It's not uncommon for friendship groups to have "that guy", a person who stays up all night watching conspiracy theory videos on YouTube, bringing up the Illuminati and New World Order ever time a political matter is raised. A few years ago, I was "that guy". Then I took a step back and started analysing these theories which were causing me so much distress. I put down the pseudo-history books and stopped watching YouTube videos, instead picking up English translations of actual secret society documents and contemporary accounts, both in favour of these organisations and opposed to them. It didn't take me very long to fully grasp what I'd always assumed at the back of my mind anyway, that the paranoid conspiracy theories of YouTube and elsewhere come from decisively conservative, usually Christian, viewpoints. Furthermore, the more I read and calmly rationalised the situation, the more it became apparent that the charges labelled against these subversive secret societies just aren't really all that sinister. At least, if you're a left-wing republican (in the traditional sense of the word), who believes that religion should have absolutely no place within government, then you'll find little in the aims of the Illuminati, and other subversive secret societies, to object to. If, however, you are an ardent Catholic monarchist who supports fascism, like Nesta Webster (one of history's most influential conspiracy theorists, whom even Winston Churchill endorsed), then you'll quite understandably find much to be fearful about from what these organisations stood for.
This classic textbook by the acclaimed historian, J.M. Roberts, tackles these very issues. Rather than being a book about what the secret society members actually believed in, as the word "mythology" in the title might suggest (though it does deal with that too), it's focus is actually on the mythology that was built around these organisations, during the build up to the French Revolution right through to the Restoration. Roberts tackles fact and fiction, displaying how fear of the radical changes sweeping through Europe during this critical period, and a general anti-Enlightenment sentiment, lead to a paranoia over secret societies, the ramifications of which were still felt strongly in the European politics of the 20th century (the anti-Semitism of World War II, for instance, was fuelled largely by conspiracy theories). Roberts focuses mostly on the Freemasons, a secret society which was originally intent on staying out of politics, but which eventually became used as a vessel for genuinely subversive organisations such as the Illuminati, whom Roberts also deals with at length. Although the Illuminati didn't actually achieve any of their goals while they existed, their revolutionary principals and hierarchical and secretive structure were adopted by later political secret societies, in particular the Carbonari. Though these societies achieved little other than to scare the authorities and to lead contemporary conservative writers into wild speculation, the chain reaction they instigated can be traced right up to the First International and the eventual communist movement. One character we're introduced to in Roberts' history, for instance, is Philippe Buonarroti, a freemason and utopian revolutionary, whom the almost legendary Russian anarchist, Mikhail Bakunin called "the greatest conspirator of his age". The extent to which the revolutionary European secret societies influenced the later communist movements is only touched on here, but this subject in itself would make for an equally interesting follow up book.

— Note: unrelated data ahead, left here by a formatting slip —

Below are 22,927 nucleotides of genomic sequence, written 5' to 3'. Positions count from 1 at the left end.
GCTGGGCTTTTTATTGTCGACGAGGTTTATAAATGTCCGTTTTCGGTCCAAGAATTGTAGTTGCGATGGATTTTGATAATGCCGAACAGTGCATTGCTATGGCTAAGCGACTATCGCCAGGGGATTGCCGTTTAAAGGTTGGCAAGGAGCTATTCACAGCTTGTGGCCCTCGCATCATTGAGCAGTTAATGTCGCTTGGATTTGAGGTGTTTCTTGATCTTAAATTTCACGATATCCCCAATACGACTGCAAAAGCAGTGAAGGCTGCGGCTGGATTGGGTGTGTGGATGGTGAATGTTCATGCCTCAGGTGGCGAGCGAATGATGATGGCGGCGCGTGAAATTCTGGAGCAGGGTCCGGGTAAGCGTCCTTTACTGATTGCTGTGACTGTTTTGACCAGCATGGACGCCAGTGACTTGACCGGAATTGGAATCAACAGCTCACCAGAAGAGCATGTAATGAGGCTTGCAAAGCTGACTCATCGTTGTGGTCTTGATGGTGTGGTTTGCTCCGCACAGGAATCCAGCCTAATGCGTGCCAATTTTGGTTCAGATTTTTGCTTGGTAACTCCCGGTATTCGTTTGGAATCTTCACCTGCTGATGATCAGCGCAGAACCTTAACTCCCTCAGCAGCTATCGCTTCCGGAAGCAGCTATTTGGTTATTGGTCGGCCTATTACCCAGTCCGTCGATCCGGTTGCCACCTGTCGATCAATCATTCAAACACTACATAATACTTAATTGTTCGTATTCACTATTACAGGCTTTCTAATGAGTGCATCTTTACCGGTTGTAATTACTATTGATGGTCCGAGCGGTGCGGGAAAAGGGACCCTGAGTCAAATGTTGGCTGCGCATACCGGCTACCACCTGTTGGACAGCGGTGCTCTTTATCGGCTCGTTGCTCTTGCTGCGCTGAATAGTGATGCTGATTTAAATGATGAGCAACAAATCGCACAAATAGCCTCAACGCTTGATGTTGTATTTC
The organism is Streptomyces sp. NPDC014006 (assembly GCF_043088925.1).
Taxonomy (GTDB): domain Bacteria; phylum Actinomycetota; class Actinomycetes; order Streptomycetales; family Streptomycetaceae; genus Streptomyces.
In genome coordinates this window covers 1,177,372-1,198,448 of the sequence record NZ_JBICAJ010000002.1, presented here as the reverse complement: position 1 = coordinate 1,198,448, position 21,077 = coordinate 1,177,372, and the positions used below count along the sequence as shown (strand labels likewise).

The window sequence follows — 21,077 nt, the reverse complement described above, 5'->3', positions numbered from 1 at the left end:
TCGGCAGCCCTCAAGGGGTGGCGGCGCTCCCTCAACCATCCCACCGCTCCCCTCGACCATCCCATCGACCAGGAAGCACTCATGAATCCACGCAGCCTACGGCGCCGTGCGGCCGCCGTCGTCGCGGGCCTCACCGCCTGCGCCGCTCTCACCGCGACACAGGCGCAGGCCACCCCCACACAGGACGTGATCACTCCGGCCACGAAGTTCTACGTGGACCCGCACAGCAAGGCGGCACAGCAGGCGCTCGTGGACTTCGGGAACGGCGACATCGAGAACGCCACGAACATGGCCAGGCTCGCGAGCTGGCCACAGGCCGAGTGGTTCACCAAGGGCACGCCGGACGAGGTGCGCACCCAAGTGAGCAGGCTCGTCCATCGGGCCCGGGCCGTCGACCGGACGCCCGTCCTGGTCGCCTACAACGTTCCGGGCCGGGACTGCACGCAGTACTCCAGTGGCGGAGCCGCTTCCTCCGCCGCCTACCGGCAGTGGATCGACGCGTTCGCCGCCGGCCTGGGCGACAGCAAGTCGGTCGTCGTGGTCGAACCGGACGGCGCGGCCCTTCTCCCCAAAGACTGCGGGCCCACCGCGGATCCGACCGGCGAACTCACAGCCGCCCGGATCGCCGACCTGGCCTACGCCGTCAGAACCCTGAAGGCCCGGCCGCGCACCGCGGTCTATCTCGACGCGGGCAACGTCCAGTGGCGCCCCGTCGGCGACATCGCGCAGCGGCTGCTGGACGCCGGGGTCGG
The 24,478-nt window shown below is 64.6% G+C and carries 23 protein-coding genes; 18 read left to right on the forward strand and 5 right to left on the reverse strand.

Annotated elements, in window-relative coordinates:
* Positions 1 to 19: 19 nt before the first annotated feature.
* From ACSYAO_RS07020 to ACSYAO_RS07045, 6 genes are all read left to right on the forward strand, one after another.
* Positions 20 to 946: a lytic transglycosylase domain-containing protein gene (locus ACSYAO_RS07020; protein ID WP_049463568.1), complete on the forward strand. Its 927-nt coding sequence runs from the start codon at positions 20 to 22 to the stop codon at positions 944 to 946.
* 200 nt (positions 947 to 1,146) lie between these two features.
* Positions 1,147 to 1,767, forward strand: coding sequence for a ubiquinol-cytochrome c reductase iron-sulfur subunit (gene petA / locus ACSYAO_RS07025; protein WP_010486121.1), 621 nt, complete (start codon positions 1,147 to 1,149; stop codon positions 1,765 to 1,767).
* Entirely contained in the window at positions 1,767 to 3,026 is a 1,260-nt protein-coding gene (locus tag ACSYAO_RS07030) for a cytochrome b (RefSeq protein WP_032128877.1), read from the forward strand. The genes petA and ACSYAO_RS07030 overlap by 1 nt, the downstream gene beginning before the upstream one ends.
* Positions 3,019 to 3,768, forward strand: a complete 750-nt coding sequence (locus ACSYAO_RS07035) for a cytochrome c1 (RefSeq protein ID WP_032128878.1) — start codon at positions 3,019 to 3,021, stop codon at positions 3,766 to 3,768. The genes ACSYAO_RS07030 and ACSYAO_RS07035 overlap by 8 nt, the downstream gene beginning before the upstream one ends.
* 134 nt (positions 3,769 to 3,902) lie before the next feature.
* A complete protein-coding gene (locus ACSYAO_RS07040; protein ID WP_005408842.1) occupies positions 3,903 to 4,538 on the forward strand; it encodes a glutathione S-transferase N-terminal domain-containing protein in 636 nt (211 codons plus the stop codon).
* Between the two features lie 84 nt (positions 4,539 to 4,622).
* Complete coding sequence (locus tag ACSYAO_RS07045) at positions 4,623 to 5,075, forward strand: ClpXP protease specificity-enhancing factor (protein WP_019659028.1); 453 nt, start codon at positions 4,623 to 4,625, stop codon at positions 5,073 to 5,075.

Be warned that `The Mythology of the Secret Societies' is not light reading. It is, in fact, a 40 year old academic textbook, not written with the lay reader in mind. Roberts assumes that his reader already has a good understanding of the French Revolution and European politics from this age, and (in the edition I read, at least) his many foreign language quotes (mostly French) are never translated into English. The writing style is dry, and the book is incredibly factual. However, anybody who has an interest in secret societies absolutely must stop watching the paranoid YouTube videos and pick up this academic level-headed assessment instead. Of course, anybody who does believe that the nefarious hand of the Illuminati are behind all of society's evils would never actually bother to read a long challenging text like this, and may even accuse the author of being in league (wittingly or otherwise) with the conspirators. Ironically, however, most of the people who believe in this kind of thing these days are actually vehemently anti-government and often even left-wing in their politics, the kinds of people who are naturally against the monarchy and against the power that the Catholic church wields in the world; but they don't realise that the Illuminati actually stood for the very things they now stand for.